Lou Gehrig played 14 complete seasons, during which the Yankees won seven pennants and six World Championships, not including world titles in 1923 and 1939, when Gehrig played briefly.

Lou is among a group of players who did better in the World Series than they did during the regular season.

He batted .361, hit 10 home runs, drove home a New York Yankee 35 times, had a gaudy .731 slugging average, and reached base 47.7 percent of the time.

Lou’s Incredible World Series Performance

In 1926, the Yankees lost the Series to the St. Louis Cardinals, which was the only time Gehrig played on a team that didn’t win the World Championship.

The following year, Gehrig played on the 1927 Yankees.

The Yankees swept an outstanding Pittsburgh Pirates team in 1927, as Gehrig slugged .769, thanks to a pair of doubles and a pair of triples.

In 1928, Gehrig dominated the World Series, as the Yankees swept St. Louis. They beat Jesse Haines and Grover Cleveland Alexander, the pitchers that had each defeated them twice in 1926.

Lou batted .545 with four home runs in the four game Series. He had a .706 on base percentage to go along with an incredible 1.727 slugging percentage.

Gehrig Hit “Only” .529

Connie Mack’s great Athletics won the pennants from 1929-1931, but the Yankees won in 1932 and swept the Chicago Cubs.

The Yankees now had swept the last three World Series in which they had appeared, winning 12 consecutive games.

Gehrig hit .529 with three home runs, a .600 on base percentage, and a 1.118 slugging percentage. Lou had cooled off a little since his 1928 World Series performance.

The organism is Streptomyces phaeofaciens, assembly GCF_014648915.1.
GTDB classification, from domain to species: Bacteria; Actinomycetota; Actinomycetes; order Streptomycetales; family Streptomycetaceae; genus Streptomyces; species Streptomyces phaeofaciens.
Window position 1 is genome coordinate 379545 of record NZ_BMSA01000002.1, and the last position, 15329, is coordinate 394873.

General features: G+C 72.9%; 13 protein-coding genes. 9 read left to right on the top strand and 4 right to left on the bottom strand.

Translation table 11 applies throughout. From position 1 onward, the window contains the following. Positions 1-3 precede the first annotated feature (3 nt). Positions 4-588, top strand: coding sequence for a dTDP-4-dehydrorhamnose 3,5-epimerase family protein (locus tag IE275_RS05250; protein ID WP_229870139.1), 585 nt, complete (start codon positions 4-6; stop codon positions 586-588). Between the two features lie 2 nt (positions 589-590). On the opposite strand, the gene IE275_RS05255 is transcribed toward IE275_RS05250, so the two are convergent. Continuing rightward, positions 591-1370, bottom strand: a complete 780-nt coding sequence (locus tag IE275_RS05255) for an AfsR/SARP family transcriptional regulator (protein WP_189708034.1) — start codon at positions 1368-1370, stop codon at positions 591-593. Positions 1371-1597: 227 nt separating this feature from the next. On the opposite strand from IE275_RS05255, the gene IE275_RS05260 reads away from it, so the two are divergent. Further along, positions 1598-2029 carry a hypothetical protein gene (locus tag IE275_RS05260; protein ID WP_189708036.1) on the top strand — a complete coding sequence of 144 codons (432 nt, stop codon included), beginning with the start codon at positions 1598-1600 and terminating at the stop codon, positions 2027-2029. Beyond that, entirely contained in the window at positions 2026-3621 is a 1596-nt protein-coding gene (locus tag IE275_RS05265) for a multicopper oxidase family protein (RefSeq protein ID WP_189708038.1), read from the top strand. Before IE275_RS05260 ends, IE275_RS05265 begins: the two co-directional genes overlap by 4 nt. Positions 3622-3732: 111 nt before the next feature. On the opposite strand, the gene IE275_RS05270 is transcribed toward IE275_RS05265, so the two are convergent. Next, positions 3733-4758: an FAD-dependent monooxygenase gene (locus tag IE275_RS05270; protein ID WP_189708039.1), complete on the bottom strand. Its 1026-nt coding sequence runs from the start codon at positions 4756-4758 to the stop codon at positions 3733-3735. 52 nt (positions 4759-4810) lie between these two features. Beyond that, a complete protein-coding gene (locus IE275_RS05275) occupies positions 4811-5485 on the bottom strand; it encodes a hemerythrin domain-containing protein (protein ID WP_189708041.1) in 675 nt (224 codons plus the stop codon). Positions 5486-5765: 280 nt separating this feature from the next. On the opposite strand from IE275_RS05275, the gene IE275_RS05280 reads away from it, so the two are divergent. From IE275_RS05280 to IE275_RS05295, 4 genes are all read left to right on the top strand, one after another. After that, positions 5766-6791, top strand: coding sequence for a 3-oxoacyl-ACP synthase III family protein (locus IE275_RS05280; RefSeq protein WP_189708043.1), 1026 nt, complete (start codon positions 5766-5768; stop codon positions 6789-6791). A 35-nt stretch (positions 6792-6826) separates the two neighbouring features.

Still Good But Not As Great

The Washington Senators won the pennant in 1933, and then the Detroit Tigers won pennants in 1934 and 1935, but in 1936, the Yankees started a streak of four consecutive pennants and World Championships.

The rival New York Giants, behind the rapidly becoming underrated Carl Hubbell, won the first game, but the Yankees won four of the next five games.

Gehrig hit .292 with two home runs, a .393 on base average, and a .583 slugging average.

The following season the Yankees again beat the Giants, with Gehrig (.294, .455, .647) having another good Series. In 1938, Lou played in his final World Series (.286, .375, .286) as the Yankees swept the Cubs again, but it wasn’t the real Lou Gehrig. He was already suffering from the disease that would take his life.

Better Than Mickey, Joe, Jeter, and Alex

There have been many controversies surrounding the Yankees, but there can be no denying that Babe Ruth was the greatest Yankee ever, followed closely by Lou Gehrig.

Imagine what Lou would have accomplished and contributed to society if he had lived a full life. Would anyone agree with Charles Barkley when he said athletes aren’t role models?


Baseball Reference

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